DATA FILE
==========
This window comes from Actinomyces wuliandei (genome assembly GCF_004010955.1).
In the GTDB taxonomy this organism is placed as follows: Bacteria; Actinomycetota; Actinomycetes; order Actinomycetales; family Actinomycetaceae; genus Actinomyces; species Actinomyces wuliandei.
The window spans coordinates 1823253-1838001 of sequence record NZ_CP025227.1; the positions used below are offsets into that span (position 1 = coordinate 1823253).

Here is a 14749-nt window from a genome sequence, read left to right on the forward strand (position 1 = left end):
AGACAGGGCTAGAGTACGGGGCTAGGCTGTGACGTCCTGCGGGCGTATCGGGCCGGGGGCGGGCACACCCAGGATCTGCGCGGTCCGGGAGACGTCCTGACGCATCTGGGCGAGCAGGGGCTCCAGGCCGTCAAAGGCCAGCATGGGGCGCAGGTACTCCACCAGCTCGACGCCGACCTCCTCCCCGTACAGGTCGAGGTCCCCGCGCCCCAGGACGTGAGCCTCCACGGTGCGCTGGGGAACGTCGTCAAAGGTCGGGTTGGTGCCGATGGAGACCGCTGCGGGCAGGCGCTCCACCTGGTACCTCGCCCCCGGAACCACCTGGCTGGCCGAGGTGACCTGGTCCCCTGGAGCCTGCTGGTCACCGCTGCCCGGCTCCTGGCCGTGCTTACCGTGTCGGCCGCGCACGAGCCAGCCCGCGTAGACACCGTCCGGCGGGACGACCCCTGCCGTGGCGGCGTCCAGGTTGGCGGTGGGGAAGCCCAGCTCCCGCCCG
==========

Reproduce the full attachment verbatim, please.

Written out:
This window comes from Actinomyces wuliandei (genome assembly GCF_004010955.1).
In the GTDB taxonomy this organism is placed as follows: Bacteria; Actinomycetota; Actinomycetes; order Actinomycetales; family Actinomycetaceae; genus Actinomyces; species Actinomyces wuliandei.
The window spans coordinates 1823253-1838001 of sequence record NZ_CP025227.1; the positions used below are offsets into that span (position 1 = coordinate 1823253).

Here is a 14749-nt window from a genome sequence, read left to right on the forward strand (position 1 = left end):
AGACAGGGCTAGAGTACGGGGCTAGGCTGTGACGTCCTGCGGGCGTATCGGGCCGGGGGCGGGCACACCCAGGATCTGCGCGGTCCGGGAGACGTCCTGACGCATCTGGGCGAGCAGGGGCTCCAGGCCGTCAAAGGCCAGCATGGGGCGCAGGTACTCCACCAGCTCGACGCCGACCTCCTCCCCGTACAGGTCGAGGTCCCCGCGCCCCAGGACGTGAGCCTCCACGGTGCGCTGGGGAACGTCGTCAAAGGTCGGGTTGGTGCCGATGGAGACCGCTGCGGGCAGGCGCTCCACCTGGTACCTCGCCCCCGGAACCACCTGGCTGGCCGAGGTGACCTGGTCCCCTGGAGCCTGCTGGTCACCGCTGCCCGGCTCCTGGCCGTGCTTACCGTGTCGGCCGCGCACGAGCCAGCCCGCGTAGACACCGTCCGGCGGGACGACCCCTGCCGTGGCGGCGTCCAGGTTGGCGGTGGGGAAGCCCAGCTCCCGCCCG